- What other partners apart from the Chinese may you engage in these projects?

- It will all depend on how China will help us: by providing engineering services, assisting in obtaining funding on favorable terms.

- Have you already started negotiating with Chinese banks?

- We have established a direct contact, but there are certain subtleties: Chinese banks very rarely grant loans directly, without fronting Russian banks or Chinese partners participating in projects. Besides, there is a question of the currency in which the loans will be denominated. Therefore, our Chinese partners should work out some kind of a plan together with us.

- So, does this mean that it is totally impossible to receive funding from China unless Chinese companies participate in the project itself?

- I wouldn’t say that it is totally impossible, but it takes a long time. The same is true of the Japanese. With them, negotiations can also go on for decades. For instance, Japanese banks in Russia do not grant loans directly, either, not because they are afraid to, but simply because they have never done it yet. It would be enough to grant loans to someone once, and then it will get easier for others. The question is, who will be that pioneer?

- Who can become the customer of the HPPs?

- The projects are targeted at domestic consumption. The Chinese say that on the whole, they are more willing to participate in projects that focus on the Russian market rather than those that are exclusively export-oriented. Consumers will include aluminum smelters and steel plants. These projects will be profitable; they will generate additional cash flow for us. We do not discuss exports yet. Rather, we are waiting for an improvement in market conditions with regard to grid infrastructure.

- Can RUSAL’s companies become consumers?

- Certainly.

- Will it be possible to get power supply agreements for these projects?

- Perhaps it is, but this would be difficult. Someone has to pay for them. Are consumers ready to enter into new power supply agreements?

- Does liberalization of the market for HPPs help?

- As far as new HPPs are concerned, such as the Boguchanskaya HPP, the freeze and tariff-setting do not apply to them anyway. At present, we see a positive effect produced by old HPPs due to liberalization; while with regard to new ones, one has to understand their payback mechanism from the very beginning. If there are no power supply agreements, it means that there is a need for state funding and direct contracts with consumers.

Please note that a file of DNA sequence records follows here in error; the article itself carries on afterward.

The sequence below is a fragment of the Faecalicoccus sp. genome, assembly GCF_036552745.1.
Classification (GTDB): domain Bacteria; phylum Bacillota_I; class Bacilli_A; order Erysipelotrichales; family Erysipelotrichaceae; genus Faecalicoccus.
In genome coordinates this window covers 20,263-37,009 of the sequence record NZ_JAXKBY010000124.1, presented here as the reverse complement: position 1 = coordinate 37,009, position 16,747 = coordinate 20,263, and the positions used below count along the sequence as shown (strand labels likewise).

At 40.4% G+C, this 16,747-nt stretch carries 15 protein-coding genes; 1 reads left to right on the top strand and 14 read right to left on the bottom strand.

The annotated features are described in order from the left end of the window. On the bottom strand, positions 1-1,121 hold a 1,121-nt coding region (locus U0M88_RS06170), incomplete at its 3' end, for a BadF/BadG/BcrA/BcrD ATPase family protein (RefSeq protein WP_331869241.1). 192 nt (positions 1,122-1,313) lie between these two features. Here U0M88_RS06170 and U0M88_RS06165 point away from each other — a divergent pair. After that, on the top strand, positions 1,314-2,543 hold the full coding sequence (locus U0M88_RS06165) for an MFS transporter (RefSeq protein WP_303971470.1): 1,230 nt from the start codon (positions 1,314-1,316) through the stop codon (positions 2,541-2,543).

- When did you last meet your Chinese partners?

- We met with China Yangtze Power during the Saint Petersburg Forum, and it was precisely our joint projects that we discussed. We have a good track record in dealings with this company. They would visit our facilities, and we would visit theirs. They understand the economics of the industry better than anyone else; probably this is the reason why negotiations with them take so long, but they already have a real understanding.

- Do you discuss opportunities for exporting electricity to China?

- The issue of exports is still largely unexplored; we’ll see what happens next. It should have received impetus following negotiations in Shanghai; but there is nothing specific at the moment. For the time being, we cannot build anything that would specifically target China because no decisions have been made on power lines either on their side or on ours. And this is critical. You have to look at the big picture. That is why we negotiate not only with the Chinese. And we are not the only ones; RusHydro and Inter RAO also hold talks. The Chinese are in talks with everyone simultaneously.

- But are you the only private company ready to tackle this issue? What obstacles can a private company encounter in the sphere of exports?

- We are a private company, but we are fairly well known both in Russia and in China. There is only one obstacle, the economics: there will be projects once the impact is clear. - Is there a possibility of joint projects with China in the sphere of engineering and what projects can there be?

- These might be deliveries of equipment from China. We already have experience with autotransformers; they are quite competitive. In fact, we are now compiling a list of equipment which we might be interested in applying across the Group. We are planning a trip to China, meetings with suppliers, and probably we will engage the Chinese in construction and installation. For the time being, all work is done by Russian staff. The question is: can we achieve any increase in operational efficiency by relying on the Chinese expertise? This isn’t 100% clear, but this is an option that has to be carefully considered.